Starr and Greenberg FileTakings Claim in AIG Takeover
When the federal government seized control of American International Group at the depths of the financial crisis in 2008, officials commandeered nearly 80% of the company’s equity in exchange for what were nominally called “loans”, without ever obtaining a shareholder vote or paying shareholders compensation for the seizure. The government treated all other financial firms far more favorably, even using some of the “loans” to secretly bail out other financial institutions. The government never conducted a valuation of the assets it commandeered.
To owners of AIG stock, this amounts to a taking in violation of their Fifth Amendment rights, according to their class action lawsuit against the United States in the U.S. Court of Federal Claims. The complaint, filed by AIG’s largest private shareholder, Starr International and its CEO Maurice (“Hank”) Greenberg, was drafted by David Boies (Boies, Schiller & Flexner) and John Gardiner (Skadden Arps). The suit seeks at least $25 billion in damages.
Pivotal paragraphs from the complaint read as follows:
10. The Government is not empowered to trample shareholder and property rights even in the midst of a financial emergency. The Fifth Amendment . . . directs that the Federal Government shall not deprive any person of “property without due process of law” and forbids the Government from appropriating private property “for public use, without just compensation.”
11. [A]lthough public policy goals may justify the taking of private property to serve public ends, when the Government does so it is required by the Constitution to ensure that the property is acquired in accordance with law, that the burdens associated with the taking are not imposed in a disparate and unfair manner, and that just compensation is paid. . . . As Justice Holmes long ago admonished, “a strong public desire to improve the public condition is not enough to warrant achieving the result by a shorter cut than the constitutional way of paying for the change.”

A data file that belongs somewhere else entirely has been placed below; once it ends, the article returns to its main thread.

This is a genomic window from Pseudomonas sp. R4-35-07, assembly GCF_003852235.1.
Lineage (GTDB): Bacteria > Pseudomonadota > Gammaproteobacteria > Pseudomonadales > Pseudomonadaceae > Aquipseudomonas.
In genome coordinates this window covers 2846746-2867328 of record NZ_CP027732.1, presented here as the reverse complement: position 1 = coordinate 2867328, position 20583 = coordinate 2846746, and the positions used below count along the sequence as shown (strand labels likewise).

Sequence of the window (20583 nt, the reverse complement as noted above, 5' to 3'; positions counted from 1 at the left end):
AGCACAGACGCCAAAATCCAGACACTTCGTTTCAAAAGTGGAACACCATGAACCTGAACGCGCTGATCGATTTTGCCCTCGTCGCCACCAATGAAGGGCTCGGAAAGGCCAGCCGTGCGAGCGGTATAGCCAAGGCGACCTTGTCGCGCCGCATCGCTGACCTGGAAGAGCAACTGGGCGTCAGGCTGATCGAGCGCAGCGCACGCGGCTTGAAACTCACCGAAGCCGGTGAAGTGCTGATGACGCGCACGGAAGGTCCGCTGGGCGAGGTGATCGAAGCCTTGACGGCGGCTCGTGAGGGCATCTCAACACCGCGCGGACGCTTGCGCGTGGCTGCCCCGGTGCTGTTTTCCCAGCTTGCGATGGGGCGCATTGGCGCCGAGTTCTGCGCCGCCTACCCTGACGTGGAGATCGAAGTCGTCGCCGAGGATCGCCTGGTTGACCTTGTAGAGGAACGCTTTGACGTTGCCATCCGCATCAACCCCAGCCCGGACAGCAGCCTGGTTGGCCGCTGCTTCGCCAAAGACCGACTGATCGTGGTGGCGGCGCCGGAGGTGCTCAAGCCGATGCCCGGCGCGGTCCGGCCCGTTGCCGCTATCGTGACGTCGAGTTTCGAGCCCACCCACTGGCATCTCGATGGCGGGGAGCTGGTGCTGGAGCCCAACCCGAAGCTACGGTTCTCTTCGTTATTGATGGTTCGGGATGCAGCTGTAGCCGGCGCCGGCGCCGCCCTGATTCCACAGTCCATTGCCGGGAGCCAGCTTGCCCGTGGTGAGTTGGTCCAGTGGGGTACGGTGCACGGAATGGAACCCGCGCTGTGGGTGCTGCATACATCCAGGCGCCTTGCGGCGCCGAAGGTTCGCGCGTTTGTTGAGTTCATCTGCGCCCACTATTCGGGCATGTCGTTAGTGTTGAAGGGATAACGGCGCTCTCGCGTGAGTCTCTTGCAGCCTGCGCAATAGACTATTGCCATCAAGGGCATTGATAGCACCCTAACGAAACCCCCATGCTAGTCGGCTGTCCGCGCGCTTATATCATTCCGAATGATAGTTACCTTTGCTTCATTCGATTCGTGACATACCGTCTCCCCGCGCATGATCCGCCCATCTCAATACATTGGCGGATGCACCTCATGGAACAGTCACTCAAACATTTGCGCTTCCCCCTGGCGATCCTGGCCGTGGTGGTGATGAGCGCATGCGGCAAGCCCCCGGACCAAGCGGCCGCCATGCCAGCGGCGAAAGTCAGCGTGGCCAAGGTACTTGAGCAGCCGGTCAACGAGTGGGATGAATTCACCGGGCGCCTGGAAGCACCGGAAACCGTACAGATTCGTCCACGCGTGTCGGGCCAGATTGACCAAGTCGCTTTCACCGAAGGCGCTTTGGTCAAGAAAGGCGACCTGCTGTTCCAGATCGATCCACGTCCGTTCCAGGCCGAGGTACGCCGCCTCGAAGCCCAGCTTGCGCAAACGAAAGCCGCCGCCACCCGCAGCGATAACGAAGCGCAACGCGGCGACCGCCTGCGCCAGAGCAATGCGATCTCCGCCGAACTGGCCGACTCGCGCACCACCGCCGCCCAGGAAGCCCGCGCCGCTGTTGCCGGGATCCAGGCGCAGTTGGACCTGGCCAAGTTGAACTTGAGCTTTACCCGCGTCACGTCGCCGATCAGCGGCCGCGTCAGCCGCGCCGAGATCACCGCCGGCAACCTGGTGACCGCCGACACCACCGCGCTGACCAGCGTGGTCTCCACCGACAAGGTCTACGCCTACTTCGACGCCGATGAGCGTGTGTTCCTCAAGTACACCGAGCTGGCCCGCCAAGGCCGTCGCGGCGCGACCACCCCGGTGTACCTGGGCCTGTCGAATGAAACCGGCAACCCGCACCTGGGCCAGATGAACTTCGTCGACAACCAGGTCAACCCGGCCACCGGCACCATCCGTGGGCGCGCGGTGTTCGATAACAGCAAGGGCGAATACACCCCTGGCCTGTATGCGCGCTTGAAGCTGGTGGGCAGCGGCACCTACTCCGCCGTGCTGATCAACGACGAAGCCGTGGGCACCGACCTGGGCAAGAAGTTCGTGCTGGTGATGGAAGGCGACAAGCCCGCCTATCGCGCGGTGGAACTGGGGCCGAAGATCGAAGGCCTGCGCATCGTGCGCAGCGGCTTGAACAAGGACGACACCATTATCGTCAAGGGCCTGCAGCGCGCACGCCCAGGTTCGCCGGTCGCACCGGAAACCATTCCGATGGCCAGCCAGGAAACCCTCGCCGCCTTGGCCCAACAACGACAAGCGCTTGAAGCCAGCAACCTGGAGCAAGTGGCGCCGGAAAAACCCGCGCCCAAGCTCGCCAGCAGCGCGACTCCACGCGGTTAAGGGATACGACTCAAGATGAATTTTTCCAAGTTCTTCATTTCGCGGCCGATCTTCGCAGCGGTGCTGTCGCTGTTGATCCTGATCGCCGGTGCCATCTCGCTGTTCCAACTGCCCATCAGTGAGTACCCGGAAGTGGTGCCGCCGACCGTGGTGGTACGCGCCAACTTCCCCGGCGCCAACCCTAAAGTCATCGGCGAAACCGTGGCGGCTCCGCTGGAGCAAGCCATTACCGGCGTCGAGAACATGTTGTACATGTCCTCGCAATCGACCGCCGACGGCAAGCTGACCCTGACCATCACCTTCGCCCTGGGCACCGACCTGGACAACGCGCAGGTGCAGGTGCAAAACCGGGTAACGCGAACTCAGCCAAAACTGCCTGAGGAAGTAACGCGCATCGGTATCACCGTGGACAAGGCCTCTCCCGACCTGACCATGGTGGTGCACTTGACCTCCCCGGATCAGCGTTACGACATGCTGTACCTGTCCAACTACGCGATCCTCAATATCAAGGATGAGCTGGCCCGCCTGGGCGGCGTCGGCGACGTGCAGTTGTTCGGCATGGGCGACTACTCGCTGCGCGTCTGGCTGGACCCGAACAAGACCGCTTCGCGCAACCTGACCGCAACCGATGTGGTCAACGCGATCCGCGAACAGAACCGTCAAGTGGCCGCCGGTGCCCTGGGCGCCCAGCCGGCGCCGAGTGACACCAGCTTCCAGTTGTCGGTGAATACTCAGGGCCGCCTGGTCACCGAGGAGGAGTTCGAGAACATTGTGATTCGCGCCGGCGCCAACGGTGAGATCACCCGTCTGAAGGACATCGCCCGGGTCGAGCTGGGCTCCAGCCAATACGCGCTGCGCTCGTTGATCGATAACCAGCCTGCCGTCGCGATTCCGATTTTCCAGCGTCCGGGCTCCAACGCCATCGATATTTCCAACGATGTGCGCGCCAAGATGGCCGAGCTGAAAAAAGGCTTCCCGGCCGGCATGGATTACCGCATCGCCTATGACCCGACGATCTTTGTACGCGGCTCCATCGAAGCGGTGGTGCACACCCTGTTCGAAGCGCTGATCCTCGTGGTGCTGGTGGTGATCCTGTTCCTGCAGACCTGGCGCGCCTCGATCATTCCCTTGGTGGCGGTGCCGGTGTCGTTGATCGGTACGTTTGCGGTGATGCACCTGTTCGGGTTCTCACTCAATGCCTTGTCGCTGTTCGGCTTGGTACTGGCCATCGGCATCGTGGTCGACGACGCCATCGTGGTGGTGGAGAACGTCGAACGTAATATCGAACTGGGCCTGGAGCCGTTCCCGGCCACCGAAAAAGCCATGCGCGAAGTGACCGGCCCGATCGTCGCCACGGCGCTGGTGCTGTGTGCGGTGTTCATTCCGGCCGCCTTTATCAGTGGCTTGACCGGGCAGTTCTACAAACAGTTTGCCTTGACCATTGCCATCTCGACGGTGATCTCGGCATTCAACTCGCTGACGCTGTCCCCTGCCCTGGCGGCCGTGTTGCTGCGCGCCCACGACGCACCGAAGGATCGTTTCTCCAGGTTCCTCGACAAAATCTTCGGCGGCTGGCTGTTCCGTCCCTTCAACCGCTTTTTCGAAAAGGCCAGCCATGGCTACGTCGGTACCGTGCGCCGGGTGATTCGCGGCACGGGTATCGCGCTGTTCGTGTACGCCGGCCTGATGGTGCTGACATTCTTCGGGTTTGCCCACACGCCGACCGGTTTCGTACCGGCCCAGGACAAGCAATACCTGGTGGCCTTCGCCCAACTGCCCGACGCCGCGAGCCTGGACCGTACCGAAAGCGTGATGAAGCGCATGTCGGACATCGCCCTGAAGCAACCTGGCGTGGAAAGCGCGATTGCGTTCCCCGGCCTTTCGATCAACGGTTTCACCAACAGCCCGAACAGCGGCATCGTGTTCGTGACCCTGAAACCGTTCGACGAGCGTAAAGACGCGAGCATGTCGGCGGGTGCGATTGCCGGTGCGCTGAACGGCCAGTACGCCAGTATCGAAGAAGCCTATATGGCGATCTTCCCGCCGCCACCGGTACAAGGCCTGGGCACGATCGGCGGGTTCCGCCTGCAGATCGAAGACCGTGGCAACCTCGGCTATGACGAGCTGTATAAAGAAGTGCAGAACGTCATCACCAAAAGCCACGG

13. The Government’s actions were ostensibly designed to protect the United States economy and rescue the country’s financial system. Although this might be a laudable goal, as a matter of basic law, the ends could not and did not justify the unlawful means employed by the Government to achieve that goal. Even in exigent times, and perhaps most especially then, the Government may not ignore basic protections afforded under the United States Constitution or disregard established legal rights.
A few additional paragraphs laying out the factual basis for the claim follow.
2. [The government] concluded that survival of the United States economy and financial system required avoiding further bankruptcy filings by major financial institutions [but that] the bailout of large companies . . . was politically unpopular.
5. The Government loaned billions of dollars to numerous other financial institutions without taking ownership in those institutions . . . and it guaranteed hundreds of billions of dollars in loans to various institutions . . .
6. The Government’s taking of an approximately 80% equity stake in AIG . . . depended on the authorization of additional shares of AIG’s common stock. . . . [The company conducted a vote on this matter, which its shareholders rejected, but the Government ignored this vote and relevant state corporate law in taking control of these shares.]
9. [The government’s purpose in its unusual treatment of AIG compared to other companies was to enable it] to use AIG as a vehicle to covertly funnel billions of dollars to other preferred financial institutions . . . in a now well-documented “backdoor bailout” of these financial institutions.
The plaintiffs simultaneously filed another action against the Federal Reserve Bank of New York in federal court in Manhattan, for breach of fiduciary duty. It alleges that the FRBNY, as controlling shareholder and lender of AIG after the government takeover, engaged in a series of transactions intended to benefit the financial system and other financial institutions, rather than AIG, in violation of the FRBNY’s fiduciary duties to AIG and its shareholders.